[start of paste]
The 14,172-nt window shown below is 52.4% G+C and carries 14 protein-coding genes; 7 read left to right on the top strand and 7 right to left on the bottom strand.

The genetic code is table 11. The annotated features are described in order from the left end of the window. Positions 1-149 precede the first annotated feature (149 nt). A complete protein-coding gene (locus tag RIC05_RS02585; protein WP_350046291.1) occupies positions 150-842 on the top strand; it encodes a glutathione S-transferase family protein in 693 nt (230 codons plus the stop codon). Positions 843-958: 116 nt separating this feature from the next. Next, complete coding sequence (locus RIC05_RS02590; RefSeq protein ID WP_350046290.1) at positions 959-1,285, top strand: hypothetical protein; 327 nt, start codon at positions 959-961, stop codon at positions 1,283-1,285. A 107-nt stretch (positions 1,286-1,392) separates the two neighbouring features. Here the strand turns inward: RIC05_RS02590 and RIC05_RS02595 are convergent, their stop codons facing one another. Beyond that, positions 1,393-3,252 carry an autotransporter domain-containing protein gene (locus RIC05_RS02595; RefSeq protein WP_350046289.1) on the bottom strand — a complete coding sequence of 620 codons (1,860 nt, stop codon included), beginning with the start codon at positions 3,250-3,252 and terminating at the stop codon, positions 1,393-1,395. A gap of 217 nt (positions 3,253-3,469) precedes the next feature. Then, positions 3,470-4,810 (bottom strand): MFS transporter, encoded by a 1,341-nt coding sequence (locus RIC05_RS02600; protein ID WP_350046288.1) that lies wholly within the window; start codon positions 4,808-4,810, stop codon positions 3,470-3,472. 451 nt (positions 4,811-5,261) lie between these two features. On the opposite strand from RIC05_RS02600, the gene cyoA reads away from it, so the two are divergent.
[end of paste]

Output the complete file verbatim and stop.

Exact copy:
The 14,172-nt window shown below is 52.4% G+C and carries 14 protein-coding genes; 7 read left to right on the top strand and 7 right to left on the bottom strand.

The genetic code is table 11. The annotated features are described in order from the left end of the window. Positions 1-149 precede the first annotated feature (149 nt). A complete protein-coding gene (locus tag RIC05_RS02585; protein WP_350046291.1) occupies positions 150-842 on the top strand; it encodes a glutathione S-transferase family protein in 693 nt (230 codons plus the stop codon). Positions 843-958: 116 nt separating this feature from the next. Next, complete coding sequence (locus RIC05_RS02590; RefSeq protein ID WP_350046290.1) at positions 959-1,285, top strand: hypothetical protein; 327 nt, start codon at positions 959-961, stop codon at positions 1,283-1,285. A 107-nt stretch (positions 1,286-1,392) separates the two neighbouring features. Here the strand turns inward: RIC05_RS02590 and RIC05_RS02595 are convergent, their stop codons facing one another. Beyond that, positions 1,393-3,252 carry an autotransporter domain-containing protein gene (locus RIC05_RS02595; RefSeq protein WP_350046289.1) on the bottom strand — a complete coding sequence of 620 codons (1,860 nt, stop codon included), beginning with the start codon at positions 3,250-3,252 and terminating at the stop codon, positions 1,393-1,395. A gap of 217 nt (positions 3,253-3,469) precedes the next feature. Then, positions 3,470-4,810 (bottom strand): MFS transporter, encoded by a 1,341-nt coding sequence (locus RIC05_RS02600; protein ID WP_350046288.1) that lies wholly within the window; start codon positions 4,808-4,810, stop codon positions 3,470-3,472. 451 nt (positions 4,811-5,261) lie between these two features. On the opposite strand from RIC05_RS02600, the gene cyoA reads away from it, so the two are divergent.